1 Answer | Add Yours
A major theme in much of Kate Chopin's writing is that of women feeling unhappy and repressed in marriage. So, Calixta's tryst with Alcee represented Calixta taking control of her happiness, through an affair with another man. After this incident, she was happy, laughing, and much more laid-back than her normal self.
If we look at the text, Alcee writes his wife, not to tell her of the affair, but to say that he missed her but was doing okay if she wanted to stay away a bit longer. This letter seems to indicate that Alcee is planning on continuing his affair with Calixta, since he is encouraging his wife to stay away on vacation. But, it probably isn't going to be a permanent thing; he has a wife, after all, and they must reunite at some point. So, from that evidence in the text, I would assume that they will probably hook up again, but it will be for them, something that they do occasionally when circumstances allow, without altering the main course of their lives.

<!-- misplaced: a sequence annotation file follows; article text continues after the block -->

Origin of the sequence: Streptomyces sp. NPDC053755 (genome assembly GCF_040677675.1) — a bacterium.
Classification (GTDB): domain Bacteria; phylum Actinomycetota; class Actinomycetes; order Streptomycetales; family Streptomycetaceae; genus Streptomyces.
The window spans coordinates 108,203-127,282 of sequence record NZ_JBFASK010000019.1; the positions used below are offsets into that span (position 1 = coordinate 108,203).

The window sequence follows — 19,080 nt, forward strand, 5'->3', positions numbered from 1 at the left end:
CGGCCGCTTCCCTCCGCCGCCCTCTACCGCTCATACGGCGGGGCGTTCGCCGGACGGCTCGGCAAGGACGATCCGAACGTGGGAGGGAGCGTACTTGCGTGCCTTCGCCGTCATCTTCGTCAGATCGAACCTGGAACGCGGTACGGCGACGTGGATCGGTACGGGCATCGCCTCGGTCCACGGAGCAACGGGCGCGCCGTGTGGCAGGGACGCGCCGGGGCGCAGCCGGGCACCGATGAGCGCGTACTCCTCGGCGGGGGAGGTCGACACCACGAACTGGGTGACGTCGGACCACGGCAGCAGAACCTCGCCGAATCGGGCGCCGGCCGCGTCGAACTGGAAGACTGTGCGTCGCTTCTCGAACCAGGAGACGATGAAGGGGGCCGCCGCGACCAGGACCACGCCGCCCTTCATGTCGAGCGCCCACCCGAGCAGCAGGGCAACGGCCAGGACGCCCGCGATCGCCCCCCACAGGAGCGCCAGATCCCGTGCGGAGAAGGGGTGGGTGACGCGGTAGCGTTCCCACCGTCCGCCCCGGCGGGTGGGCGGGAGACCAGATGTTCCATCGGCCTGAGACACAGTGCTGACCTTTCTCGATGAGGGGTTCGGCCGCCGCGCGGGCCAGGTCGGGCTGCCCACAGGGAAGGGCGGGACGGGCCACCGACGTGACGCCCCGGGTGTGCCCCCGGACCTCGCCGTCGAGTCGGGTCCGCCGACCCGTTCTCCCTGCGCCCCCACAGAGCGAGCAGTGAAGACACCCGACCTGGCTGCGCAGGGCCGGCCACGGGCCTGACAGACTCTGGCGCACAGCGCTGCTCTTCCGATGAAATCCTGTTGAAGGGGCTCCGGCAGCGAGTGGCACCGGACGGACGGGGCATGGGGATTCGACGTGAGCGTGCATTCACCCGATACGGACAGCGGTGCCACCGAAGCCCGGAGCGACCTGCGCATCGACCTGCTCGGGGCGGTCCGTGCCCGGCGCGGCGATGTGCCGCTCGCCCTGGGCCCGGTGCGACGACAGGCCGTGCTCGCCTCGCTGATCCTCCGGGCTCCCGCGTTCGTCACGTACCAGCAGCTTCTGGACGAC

Whether they will remain "happy" is an interesting thought--if we are to believe Kate Chopin's slant, that even Alcee's wife was relieved to have her "first free breath since her marriage" while she is away from her husband, we could assume that yes, this is the "solution" that all of them have been looking for. Alcee won't have a nagging or jealous wife, and Bobinot will be pleased to say goodbye to the "overscrupulous" Calixta that seems to have vanished after Alcee's visit. It will, most likely, last for some time. But, Alcee and Calixta might tire of each other after a bit...if they do, they will most likely find someone else to be with, in order to have that "outlet" that Chopin seems to find so empowering and necessary in order for married life to be survivable.
I hope that these thoughts help a bit; good luck!
We’ve answered 319,817 questions. We can answer yours, too.Ask a question